The house at 90 Fishburne Street in Charleston did not play a very large role in my family’s history, but large enough when you consider what a house is and what it would be like to go without one for any length of time. And the fact that this one is still standing is remarkable, given two calamitous events — one natural, one just inevitable — that came close to sweeping it off its foundations.
My mother, Barbara Lee (Dowell) Fleagle, lived in this house at the corner of Fishburne and Coming streets for just a few years as a small child. I believe she was just two years old when her father, John Lewis Dowell Jr., moved his family from Baltimore to Charleston so he could take a new position with the Davison Chemical Company, which had operations there. My mother was born in 1936, so their arrival in Charleston was either just too late or just in time for the family to witness the devastation caused by two tornadoes that plowed through the old city on 29 September, 1938. One of them crossed Fishburne within about a block and a half of the house.
I only just learned this a minute ago; the fact that my mother never mentioned this event seems strange to me in light of the fact that her memory about this particular house is unusually vivid. My mother still clearly remembers the rooms in this house, their layout and the furniture in them. It was a duplex and they lived in the upstairs half; she remembers Mrs. Nathan, the lady who lived in the downstairs half, who Mom notes was very kind to her family.
I didn’t even know that my mother had lived in Charleston until I was in my mid-forties. It came up in conversation and I was astounded that she remembered the address — “90 Fishburne Street”, she said without hesitation — of a house she only lived in for a couple of years as a very small child and had never returned to in more than 60 years. It wasn’t long afterward that it occurred to me how easy it would be to find aerial imagery of it with the then-new Microsoft Bing “birds-eye” (oblique) views. I was completely unfamiliar with the city, but in homing in on the address I saw right away that a freeway had crashed through the neighborhood, picking up where the twisters of yore had left off, sweeping away houses and rendering Fishburne a dead-end street.
Imagine my glee when I discovered number 90 still standing. An off-ramp had laid waste the houses to within one lot away on the same (north) side of Fishburne, and an empty triangle of grass on the southeast corner of Fishburne and Coming was all that remained of the houses across the street. But 90 Fishburne and its doughty neighbor stood their ground.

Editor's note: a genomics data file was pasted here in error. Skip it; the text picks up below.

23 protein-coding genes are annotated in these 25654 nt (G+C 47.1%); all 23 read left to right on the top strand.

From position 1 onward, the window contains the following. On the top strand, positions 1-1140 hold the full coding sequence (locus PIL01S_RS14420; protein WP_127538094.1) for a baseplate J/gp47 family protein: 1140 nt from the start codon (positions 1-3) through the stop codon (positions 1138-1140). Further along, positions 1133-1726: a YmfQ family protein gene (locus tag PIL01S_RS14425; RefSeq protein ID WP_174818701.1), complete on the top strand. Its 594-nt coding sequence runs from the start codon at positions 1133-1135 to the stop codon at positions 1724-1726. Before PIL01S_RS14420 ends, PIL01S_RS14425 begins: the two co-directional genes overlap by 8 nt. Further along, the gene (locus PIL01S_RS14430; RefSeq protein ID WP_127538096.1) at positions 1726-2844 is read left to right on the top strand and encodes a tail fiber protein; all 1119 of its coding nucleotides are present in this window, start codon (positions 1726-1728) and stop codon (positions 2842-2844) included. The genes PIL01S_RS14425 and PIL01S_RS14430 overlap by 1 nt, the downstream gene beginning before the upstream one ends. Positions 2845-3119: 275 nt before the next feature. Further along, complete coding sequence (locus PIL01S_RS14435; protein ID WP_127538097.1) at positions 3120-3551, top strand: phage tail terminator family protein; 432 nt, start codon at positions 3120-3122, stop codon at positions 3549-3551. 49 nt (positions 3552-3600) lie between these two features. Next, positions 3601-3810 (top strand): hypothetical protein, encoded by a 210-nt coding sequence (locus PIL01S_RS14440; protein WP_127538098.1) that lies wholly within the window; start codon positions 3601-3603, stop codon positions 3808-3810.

When I was growing up none of my extended family lived in the South, so discovering our connection to a house in Charleston is something of a novelty. Southerners do love their porches for enjoying a warm evening, and number 90’s porches wrap around the south and west sides top and bottom. Actually, it occurs to me that I myself lived in the South when I was eleven and twelve years old and that my own family’s story echoes my mother’s; when the company he worked for needed to relocate employees to Winston Salem, my father moved us all to the other Carolina, where we lived for almost exactly a year. Just as my grandfather moved his family back to Baltimore after a couple of years, my own father moved his back to Bellevue, Washington. So my mother and I each have the memory of a childhood Southern interlude.
Last October I had the opportunity to attend a work-related conference across the Cooper River from the old town, and I made a trek to see the house. It is in good shape right now and seems to be a single residence rather than a duplex. It’s difficult for me to tell which way the neighborhood is going; the house next door, the one the off-ramp nearly grazes, is pretty run down, but even with a freeway running through it the neighborhood does not look particularly depressed. Charleston is a charming college town, so young people are everywhere. The city, so I hear, has an ordinance saying that if anything has stood in place for 75 years or more — a tree, a house, a garage — then you can’t knock it down; it can be removed only by an act of God (don’t ask me how the freeway got here if this is true, unless God is now in the business of infrastructure). This, so I’ve heard, is why Charleston still has so many of its lovely old iron-rail-adorned houses.
Number 90 has some nice details in that line. Though I don’t know if they are original or a later addition, there are clover cut-outs and a kind of beadwork in the wood at the tops of the porch and balcony posts, and an iron fence with a gate along both the Fishburne and Coming sidewalks. On the Fishburne side, purple morning glory flowers bloom from vines entwined among the rails.
It was on the Coming sidewalk long ago, between the wars, that my mother was photographed in a bright dress sitting in a kid-sized rocking chair that one of her grandfathers bought for her and shipped to Charleston. I wonder if that grandparent imagined that the little chair would still endure nearly 80 years on, or that one day his great great granddaughters would sit in it. It does and they do. The chair resides in my living room, a family treasure beloved of both my daughters. – mdf
Image archive IDs:
Top older image: 20150223-005_barbara_stairs
Middle older image: 20150223-001_barbara_hood_of_car
Bottom older image: 20150223-003_barbara_rocker
About the physical photographs:
Written on back:
Top photo: “Barbara Lee in Charleston”
Middle photo: “Barbara”; mdf wrote: “Charleston c.1939”
Bottom photo: “Barbara”; mdf wrote: “Charleston c.1939”
Printed on back of middle and bottom photos: